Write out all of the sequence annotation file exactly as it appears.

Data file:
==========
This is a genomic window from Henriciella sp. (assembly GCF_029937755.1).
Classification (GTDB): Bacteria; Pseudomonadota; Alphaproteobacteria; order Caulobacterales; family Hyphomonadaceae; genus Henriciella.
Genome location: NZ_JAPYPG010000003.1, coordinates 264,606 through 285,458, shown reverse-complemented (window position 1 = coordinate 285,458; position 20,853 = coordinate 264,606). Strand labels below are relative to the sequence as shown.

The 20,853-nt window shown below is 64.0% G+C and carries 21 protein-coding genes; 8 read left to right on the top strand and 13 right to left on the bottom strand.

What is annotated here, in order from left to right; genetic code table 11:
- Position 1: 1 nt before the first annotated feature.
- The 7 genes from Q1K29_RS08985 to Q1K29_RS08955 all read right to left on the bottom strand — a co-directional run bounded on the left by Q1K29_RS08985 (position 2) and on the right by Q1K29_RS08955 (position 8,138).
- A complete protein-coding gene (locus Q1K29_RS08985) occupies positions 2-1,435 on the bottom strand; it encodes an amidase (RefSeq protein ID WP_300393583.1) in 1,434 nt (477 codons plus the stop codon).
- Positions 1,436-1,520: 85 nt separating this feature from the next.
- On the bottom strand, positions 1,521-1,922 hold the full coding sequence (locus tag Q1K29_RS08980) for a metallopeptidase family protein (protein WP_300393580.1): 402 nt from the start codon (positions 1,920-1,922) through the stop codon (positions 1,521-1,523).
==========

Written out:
This is a genomic window from Henriciella sp. (assembly GCF_029937755.1).
Classification (GTDB): Bacteria; Pseudomonadota; Alphaproteobacteria; order Caulobacterales; family Hyphomonadaceae; genus Henriciella.
Genome location: NZ_JAPYPG010000003.1, coordinates 264,606 through 285,458, shown reverse-complemented (window position 1 = coordinate 285,458; position 20,853 = coordinate 264,606). Strand labels below are relative to the sequence as shown.

The 20,853-nt window shown below is 64.0% G+C and carries 21 protein-coding genes; 8 read left to right on the top strand and 13 right to left on the bottom strand.

What is annotated here, in order from left to right; genetic code table 11:
- Position 1: 1 nt before the first annotated feature.
- The 7 genes from Q1K29_RS08985 to Q1K29_RS08955 all read right to left on the bottom strand — a co-directional run bounded on the left by Q1K29_RS08985 (position 2) and on the right by Q1K29_RS08955 (position 8,138).
- A complete protein-coding gene (locus Q1K29_RS08985) occupies positions 2-1,435 on the bottom strand; it encodes an amidase (RefSeq protein ID WP_300393583.1) in 1,434 nt (477 codons plus the stop codon).
- Positions 1,436-1,520: 85 nt separating this feature from the next.
- On the bottom strand, positions 1,521-1,922 hold the full coding sequence (locus tag Q1K29_RS08980) for a metallopeptidase family protein (protein WP_300393580.1): 402 nt from the start codon (positions 1,920-1,922) through the stop codon (positions 1,521-1,523).